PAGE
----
The tongue is a strong and flexible muscle, and it must be able to move in various directions to manipulate food and allow for the enunciation of certain sounds. It's the length of the tongue web, also known as the lingual frenulum, that controls this flexibility.
Some babies are born with a lingual frenulum that is shorter than normal. This limits the extent to which the tongue can be flexible, sometimes preventing it from extending past the lower line of teeth.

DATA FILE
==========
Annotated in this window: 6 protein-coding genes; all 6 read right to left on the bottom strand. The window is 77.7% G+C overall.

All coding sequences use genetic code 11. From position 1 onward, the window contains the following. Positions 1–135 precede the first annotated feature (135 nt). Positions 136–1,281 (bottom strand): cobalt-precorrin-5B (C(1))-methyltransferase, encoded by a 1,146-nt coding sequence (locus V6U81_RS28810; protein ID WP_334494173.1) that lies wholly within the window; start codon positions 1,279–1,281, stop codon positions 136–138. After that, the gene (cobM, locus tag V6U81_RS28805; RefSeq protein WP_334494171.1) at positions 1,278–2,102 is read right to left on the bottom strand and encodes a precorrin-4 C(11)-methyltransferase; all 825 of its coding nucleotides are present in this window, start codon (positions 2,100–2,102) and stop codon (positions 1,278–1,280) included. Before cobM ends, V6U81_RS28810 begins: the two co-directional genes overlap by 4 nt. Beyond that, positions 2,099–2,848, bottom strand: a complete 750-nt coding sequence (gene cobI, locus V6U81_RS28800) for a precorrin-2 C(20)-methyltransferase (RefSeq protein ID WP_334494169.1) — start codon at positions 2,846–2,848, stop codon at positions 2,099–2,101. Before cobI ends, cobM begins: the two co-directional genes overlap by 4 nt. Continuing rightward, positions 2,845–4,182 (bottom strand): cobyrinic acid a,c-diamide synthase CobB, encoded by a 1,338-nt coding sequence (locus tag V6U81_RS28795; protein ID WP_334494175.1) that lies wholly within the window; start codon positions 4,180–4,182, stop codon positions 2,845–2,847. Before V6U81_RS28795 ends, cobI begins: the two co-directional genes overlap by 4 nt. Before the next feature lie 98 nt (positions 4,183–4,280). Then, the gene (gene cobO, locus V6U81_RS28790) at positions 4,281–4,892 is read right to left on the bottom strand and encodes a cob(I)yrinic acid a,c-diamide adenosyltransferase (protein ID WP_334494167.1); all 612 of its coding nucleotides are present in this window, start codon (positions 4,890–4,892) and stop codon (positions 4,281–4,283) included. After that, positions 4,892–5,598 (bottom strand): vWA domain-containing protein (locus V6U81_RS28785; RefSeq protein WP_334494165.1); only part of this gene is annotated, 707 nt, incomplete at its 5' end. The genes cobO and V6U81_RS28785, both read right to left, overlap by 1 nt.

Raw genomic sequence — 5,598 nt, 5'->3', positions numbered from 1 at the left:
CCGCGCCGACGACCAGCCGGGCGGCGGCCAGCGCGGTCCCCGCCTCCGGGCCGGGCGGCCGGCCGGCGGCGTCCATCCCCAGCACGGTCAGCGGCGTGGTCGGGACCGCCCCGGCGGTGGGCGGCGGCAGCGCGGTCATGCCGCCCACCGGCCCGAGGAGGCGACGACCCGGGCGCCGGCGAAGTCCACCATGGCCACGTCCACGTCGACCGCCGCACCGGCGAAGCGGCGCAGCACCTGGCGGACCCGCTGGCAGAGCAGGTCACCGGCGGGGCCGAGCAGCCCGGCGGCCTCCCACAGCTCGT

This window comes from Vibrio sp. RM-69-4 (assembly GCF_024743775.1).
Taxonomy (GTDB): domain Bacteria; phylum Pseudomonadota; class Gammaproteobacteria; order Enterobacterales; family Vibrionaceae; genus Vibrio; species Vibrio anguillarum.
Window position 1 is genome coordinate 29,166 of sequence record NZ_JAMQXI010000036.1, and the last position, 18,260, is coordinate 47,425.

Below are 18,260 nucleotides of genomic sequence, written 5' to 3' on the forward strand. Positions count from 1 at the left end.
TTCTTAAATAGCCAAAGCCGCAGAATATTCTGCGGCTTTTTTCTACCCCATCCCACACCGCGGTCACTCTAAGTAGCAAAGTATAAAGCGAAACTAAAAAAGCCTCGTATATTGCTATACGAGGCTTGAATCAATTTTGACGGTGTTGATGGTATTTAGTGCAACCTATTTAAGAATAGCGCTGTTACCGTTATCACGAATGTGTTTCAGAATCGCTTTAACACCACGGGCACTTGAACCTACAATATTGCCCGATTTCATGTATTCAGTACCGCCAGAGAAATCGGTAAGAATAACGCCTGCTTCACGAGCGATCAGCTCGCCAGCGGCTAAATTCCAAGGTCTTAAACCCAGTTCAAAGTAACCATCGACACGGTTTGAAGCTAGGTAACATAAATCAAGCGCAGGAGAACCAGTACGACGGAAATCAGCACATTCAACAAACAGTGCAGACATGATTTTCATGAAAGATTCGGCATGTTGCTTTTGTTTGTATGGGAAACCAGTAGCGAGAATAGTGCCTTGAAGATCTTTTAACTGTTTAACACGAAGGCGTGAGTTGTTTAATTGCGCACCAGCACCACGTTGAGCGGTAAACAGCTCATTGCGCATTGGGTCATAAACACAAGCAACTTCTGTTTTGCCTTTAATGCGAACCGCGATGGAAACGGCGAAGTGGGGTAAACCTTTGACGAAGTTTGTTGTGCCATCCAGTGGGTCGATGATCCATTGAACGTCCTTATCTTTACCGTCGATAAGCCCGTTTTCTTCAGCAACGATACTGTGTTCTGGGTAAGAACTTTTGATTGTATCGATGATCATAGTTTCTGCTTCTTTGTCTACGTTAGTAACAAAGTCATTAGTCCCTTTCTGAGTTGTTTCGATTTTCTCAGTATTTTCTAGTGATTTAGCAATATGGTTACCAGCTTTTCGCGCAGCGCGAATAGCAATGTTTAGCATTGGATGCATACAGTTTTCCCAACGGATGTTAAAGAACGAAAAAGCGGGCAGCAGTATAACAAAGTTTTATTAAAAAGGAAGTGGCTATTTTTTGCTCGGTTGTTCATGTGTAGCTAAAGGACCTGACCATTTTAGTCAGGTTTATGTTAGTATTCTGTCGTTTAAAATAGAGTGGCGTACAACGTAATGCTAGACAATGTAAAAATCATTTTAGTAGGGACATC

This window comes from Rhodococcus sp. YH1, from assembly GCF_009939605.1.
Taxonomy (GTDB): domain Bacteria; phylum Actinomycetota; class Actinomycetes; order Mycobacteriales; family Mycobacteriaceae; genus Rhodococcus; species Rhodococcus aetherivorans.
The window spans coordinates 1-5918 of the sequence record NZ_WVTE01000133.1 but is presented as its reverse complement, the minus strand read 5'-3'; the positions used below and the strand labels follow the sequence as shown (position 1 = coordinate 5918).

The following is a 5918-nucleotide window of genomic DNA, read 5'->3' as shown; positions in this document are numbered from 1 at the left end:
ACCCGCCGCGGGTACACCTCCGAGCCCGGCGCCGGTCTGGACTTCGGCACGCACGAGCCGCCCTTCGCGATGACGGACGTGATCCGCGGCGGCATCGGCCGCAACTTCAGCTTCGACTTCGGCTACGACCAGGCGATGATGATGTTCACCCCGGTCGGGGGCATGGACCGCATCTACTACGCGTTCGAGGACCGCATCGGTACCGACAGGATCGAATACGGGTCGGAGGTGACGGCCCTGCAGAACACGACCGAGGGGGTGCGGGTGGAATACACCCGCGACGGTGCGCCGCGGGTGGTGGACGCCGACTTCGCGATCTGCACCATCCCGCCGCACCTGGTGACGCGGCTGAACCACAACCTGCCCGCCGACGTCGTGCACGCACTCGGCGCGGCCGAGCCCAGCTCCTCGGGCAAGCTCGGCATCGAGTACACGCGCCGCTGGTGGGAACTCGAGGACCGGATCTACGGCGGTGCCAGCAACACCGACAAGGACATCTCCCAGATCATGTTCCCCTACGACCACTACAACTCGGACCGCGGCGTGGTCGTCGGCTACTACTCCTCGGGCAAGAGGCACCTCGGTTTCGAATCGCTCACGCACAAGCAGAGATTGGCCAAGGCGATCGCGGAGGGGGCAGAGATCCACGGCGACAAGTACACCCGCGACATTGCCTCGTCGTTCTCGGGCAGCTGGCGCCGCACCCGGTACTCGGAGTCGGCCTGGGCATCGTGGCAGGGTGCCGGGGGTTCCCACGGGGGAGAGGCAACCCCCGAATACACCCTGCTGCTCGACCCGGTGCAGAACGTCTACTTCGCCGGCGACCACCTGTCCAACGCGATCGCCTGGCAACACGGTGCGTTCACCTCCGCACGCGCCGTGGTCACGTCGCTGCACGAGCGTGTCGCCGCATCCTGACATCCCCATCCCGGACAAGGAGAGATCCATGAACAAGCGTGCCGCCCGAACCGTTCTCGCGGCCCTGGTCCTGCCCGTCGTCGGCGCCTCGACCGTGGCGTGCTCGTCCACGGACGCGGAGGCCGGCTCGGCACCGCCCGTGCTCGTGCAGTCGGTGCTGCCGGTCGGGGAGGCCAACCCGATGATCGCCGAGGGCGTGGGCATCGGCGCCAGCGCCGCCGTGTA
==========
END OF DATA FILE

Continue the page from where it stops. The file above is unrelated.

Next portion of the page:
The free tongue refers to the length of the tongue from the tip to the base where the lingual frenulum connects with it. Normally, the free tongue is longer than 16 millimeters (mm). The degree to which the free tongue is shorter than this helps identify the extent of a baby's ankyloglossia.
- Class I is when the free tongue is between 12 and 16 mm long
- Class II is between 8 and 11 mm
- Classes III and IV are more severe, referring to cases where the free tongue is between 3 and 7 mm or less than 3 mm long, respectively